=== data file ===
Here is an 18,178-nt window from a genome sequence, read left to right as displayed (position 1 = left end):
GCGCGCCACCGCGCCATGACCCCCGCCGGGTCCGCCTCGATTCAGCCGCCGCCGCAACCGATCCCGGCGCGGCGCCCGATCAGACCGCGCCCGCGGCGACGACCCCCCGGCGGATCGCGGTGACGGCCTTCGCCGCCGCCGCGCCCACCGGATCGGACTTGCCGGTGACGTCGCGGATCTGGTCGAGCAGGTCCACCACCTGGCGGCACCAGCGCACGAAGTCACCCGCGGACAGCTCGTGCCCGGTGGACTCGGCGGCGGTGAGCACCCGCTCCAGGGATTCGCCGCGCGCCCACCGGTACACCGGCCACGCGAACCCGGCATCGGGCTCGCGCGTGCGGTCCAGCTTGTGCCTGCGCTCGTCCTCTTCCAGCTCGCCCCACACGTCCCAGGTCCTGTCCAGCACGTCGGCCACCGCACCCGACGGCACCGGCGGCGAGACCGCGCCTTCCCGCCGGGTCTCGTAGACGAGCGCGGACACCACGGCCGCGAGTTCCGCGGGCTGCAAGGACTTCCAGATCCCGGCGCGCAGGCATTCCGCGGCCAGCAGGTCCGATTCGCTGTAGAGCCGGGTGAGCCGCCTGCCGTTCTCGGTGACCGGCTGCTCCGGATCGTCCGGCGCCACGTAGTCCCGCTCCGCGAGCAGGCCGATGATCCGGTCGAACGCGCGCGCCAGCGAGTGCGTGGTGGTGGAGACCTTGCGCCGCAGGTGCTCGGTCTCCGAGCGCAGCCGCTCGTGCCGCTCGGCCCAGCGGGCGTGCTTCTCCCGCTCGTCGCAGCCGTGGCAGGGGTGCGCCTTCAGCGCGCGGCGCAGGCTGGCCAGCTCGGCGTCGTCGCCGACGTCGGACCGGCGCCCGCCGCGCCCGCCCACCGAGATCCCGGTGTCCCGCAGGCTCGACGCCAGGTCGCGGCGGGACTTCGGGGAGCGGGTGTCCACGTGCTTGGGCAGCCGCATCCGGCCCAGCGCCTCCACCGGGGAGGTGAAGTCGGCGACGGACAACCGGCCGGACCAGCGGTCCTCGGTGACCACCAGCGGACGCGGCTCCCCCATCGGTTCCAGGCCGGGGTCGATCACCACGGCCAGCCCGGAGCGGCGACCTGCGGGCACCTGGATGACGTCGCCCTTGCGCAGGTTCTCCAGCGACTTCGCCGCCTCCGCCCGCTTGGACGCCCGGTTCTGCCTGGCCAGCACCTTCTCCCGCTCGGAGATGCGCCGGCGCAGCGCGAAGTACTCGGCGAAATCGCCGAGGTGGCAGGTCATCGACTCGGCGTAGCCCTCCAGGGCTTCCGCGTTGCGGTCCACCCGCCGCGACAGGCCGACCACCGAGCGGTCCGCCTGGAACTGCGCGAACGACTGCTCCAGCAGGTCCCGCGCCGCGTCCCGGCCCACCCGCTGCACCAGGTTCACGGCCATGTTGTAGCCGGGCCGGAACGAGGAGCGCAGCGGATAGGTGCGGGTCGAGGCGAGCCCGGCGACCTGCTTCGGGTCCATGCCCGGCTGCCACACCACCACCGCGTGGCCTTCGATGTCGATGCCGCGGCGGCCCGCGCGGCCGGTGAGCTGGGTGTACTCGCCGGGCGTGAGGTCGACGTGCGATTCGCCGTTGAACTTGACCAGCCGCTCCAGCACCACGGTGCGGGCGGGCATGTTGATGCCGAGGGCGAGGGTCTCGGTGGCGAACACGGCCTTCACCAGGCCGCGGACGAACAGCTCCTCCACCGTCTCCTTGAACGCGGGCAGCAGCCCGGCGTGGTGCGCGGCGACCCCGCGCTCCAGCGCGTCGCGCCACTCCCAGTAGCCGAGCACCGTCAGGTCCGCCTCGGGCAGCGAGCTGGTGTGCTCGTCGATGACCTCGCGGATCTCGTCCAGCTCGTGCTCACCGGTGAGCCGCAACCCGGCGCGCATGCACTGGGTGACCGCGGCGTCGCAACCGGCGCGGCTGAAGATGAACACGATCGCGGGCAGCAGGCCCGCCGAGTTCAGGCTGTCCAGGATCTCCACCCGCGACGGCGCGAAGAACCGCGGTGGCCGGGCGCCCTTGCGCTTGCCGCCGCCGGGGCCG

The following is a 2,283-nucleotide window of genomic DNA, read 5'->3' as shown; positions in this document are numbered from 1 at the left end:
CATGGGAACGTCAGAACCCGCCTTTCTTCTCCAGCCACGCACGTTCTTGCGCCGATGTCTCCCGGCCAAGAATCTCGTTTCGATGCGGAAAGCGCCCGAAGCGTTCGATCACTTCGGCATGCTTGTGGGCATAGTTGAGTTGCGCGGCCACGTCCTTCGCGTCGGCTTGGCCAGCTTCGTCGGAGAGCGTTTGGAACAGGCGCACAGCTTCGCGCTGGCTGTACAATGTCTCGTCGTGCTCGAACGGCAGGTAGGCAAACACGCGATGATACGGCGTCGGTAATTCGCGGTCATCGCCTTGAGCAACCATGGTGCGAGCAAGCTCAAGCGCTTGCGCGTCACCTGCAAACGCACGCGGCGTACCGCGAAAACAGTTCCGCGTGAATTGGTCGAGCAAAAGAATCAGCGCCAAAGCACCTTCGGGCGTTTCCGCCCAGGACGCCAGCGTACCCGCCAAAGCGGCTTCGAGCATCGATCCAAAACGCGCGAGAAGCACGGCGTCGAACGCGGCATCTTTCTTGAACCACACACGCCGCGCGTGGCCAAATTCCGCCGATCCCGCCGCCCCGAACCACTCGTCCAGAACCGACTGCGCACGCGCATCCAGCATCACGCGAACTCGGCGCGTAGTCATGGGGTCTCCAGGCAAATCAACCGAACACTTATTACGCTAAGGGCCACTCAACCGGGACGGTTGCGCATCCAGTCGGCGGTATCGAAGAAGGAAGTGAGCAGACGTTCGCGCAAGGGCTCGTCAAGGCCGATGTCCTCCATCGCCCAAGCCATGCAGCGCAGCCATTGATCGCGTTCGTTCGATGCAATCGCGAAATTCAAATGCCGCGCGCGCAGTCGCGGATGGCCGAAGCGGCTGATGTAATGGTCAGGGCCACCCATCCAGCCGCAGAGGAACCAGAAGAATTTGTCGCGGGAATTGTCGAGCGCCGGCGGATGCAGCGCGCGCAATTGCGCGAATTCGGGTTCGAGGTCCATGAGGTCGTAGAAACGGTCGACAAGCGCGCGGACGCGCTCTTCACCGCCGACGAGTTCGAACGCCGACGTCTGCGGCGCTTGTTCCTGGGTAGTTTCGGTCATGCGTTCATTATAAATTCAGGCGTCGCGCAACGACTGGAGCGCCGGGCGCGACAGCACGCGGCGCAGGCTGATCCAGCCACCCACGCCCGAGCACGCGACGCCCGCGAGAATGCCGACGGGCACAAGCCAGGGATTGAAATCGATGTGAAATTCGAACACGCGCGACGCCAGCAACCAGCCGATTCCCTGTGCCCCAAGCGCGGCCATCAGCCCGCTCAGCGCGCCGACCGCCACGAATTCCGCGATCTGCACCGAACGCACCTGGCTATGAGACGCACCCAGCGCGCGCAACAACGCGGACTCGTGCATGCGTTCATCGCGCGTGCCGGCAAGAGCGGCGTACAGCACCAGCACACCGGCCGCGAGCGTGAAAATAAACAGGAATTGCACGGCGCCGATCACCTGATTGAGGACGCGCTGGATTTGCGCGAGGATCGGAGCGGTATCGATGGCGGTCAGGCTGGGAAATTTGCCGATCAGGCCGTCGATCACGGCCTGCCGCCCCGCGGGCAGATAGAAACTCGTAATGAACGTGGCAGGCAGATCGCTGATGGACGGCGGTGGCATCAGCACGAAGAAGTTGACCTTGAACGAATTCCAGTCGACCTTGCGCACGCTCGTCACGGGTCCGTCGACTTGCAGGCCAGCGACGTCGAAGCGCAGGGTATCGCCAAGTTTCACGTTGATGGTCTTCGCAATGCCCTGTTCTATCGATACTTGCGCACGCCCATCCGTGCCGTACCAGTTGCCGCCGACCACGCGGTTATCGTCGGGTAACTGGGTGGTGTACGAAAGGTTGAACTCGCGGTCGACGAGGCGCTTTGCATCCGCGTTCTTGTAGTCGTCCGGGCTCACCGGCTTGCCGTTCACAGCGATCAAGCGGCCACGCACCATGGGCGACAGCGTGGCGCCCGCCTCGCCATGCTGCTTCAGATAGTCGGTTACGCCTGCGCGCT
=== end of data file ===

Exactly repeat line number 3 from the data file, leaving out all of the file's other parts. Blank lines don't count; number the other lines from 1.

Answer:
The following is a 2,283-nucleotide window of genomic DNA, read 5'->3' as shown; positions in this document are numbered from 1 at the left end: